World heritage conservation increasingly looks to interlinkages of cultural, natural and social factors for site management and climate action. Previously, human impacts on the environment have been seen as wholly negative, with humans destroying what was considered to be “pristine” wilderness. However, positive relationships between humans and their environment are increasingly acknowledged as important for conservation, particularly those of indigenous peoples and local communities who are often most vulnerable to climate impacts.

The forest is vital to humanity as it filters greenhouse gases and stores huge amounts of carbon

Traditional and indigenous knowledges and practices that contribute to site sustainability and climate change adaptation are often learned onsite and passed from generation to generation. This expertise is important for site management strategies including research and monitoring. An informative case is Pimachiowin Aki in Canada, inscribed on the World Heritage List in 2018. It is Canada’s only mixed site, valued for both cultural and natural heritage.

Ancestral territories

Community involvement is at the heart of Pimachiowin Aki’s World Heritage status, as the determination of Anishinaabe First Nations to protect their ancestral territories drove the 16-year campaign behind its inscription. A vast expanse of boreal forest, extensive water systems and Anishinaabe cultural heritage, the site covers nearly 30,000km2 across Ontario and Manitoba. The forest is vital to humanity as it filters greenhouse gases and stores huge amounts of carbon. In addition to protecting iconic species such as wolves and woodland caribou, the site’s vast scale supports ecosystems under pressure from climate change as species have a better chance of finding new ranges for habitat.

The Anishinaabe First Nations’ way of life is central to Pimachiowin Aki’s conservation. Their tradition of “keeping the land” is based on harmonious relations with all life forms and guides all management decisions. This careful custodianship means visitors will find the land much as it was more than 7,000 years ago. “The entire site is protected from industrial-scale commercial logging, mining, and hydroelectric development and all of its waterways are free of dams and diversions” says Alison Haugh, executive director of the Pimachiowin Aki Corporation, which oversees site management.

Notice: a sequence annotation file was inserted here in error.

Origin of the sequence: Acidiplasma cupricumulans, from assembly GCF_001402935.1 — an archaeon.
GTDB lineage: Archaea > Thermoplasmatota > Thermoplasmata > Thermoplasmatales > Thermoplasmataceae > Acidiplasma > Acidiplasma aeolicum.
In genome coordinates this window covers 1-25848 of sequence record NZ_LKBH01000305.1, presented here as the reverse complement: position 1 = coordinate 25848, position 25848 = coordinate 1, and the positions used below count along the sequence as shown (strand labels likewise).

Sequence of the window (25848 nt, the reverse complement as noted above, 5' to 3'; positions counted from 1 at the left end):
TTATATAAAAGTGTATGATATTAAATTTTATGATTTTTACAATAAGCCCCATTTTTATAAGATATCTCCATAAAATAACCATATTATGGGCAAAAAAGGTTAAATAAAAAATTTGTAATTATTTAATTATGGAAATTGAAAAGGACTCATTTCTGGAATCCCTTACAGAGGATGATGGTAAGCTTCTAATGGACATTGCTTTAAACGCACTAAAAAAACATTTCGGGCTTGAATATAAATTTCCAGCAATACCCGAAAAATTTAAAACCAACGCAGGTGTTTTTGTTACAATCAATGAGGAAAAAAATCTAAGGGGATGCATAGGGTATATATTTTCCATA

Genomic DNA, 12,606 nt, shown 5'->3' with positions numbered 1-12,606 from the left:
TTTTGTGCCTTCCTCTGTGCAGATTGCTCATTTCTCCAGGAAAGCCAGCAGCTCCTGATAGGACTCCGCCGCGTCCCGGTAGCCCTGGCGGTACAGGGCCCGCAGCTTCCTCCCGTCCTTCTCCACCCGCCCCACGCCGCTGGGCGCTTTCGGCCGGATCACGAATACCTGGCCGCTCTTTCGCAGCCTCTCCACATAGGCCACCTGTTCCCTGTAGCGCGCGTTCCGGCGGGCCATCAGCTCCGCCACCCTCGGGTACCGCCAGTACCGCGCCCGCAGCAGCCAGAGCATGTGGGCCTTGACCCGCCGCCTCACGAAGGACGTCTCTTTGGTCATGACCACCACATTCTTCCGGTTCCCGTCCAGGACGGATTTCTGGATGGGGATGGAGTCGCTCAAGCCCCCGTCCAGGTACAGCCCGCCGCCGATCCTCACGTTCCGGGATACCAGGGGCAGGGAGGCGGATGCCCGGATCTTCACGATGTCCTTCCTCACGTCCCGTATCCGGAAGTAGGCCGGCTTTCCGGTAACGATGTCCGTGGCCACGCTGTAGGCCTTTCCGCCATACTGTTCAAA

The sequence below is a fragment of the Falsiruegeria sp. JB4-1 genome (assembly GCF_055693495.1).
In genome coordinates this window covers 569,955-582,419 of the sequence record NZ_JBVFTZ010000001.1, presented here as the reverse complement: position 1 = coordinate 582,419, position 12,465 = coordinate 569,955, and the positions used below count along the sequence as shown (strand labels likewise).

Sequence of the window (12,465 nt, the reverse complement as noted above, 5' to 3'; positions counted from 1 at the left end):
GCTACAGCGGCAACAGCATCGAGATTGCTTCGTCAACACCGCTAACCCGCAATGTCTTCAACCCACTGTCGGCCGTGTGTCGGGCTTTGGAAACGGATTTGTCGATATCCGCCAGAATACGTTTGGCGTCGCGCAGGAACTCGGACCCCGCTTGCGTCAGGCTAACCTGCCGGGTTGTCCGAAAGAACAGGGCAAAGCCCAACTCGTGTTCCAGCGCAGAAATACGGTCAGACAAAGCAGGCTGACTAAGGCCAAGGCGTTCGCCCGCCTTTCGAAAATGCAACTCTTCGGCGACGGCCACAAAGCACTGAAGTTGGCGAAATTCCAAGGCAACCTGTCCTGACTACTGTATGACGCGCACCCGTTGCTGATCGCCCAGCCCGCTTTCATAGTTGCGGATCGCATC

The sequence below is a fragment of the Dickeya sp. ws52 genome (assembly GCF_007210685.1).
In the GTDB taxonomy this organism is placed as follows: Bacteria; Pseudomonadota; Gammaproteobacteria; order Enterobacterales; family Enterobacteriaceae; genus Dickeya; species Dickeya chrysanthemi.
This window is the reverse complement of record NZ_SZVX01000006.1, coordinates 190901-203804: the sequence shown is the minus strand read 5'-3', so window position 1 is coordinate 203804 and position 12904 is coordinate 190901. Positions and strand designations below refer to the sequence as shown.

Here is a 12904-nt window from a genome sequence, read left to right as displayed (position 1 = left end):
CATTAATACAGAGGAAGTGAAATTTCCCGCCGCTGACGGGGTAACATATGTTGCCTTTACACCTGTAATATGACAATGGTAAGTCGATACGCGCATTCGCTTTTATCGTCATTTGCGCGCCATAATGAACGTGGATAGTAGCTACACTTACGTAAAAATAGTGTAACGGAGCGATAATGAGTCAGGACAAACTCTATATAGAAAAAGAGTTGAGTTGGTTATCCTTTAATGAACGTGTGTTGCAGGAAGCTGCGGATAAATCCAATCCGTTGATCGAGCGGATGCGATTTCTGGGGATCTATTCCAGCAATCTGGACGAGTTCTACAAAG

Monitoring

The four Anishinaabe communities who manage Pimachiowin Aki along with the governments of Ontario and Manitoba are vital to ongoing research and monitoring. “Full-time guardians from the Anishinaabe First Nations observe, record and report on indicators of cultural and natural values in the site,” says Haugh. “Elders and other knowledge-keepers are engaged in developing indicators and metrics to provide reliable information on ecosystem health and the cultural landscape.”

Research collaborations are also under way with the University of Manitoba, says Haugh. “The Guardians, Pimachiowin Aki Corporation and the university are monitoring habitat intactness and climate change resilience in the site, using migratory bird communities. Pimachiowin Aki is likely to be an important refuge for bird species displaced by climate change and habitat loss further south.”

While the World Heritage Convention offers a global instrument for conserving humanity’s heritage, climate change will continue to impact sites, creating risks and issues for conservation. Ultimately, governmental action in implementing the 2015 Paris climate-change agreement needs to be matched with responsible individual choice, identified by Dr Will Megarry as a vital element of climate action.

Ethical approach

This can include slow tourism where travellers take an ethical approach in visiting World Heritage sites, having quality experiences in single destinations rather than frequent, fast-paced trips. “The reality is we’ve got to understand our own contribution to this,” says Megarry. “People like travelling the world to see exceptional places but for me, heritage is fundamentally something local. I think the recent Covid-19 crisis has really identified the importance of the spaces people have around them.”

Leanna Wigboldus and Irene Fogarty are researchers in World Heritage at UCD, funded by the IRC Government of Ireland Postgraduate Scholarship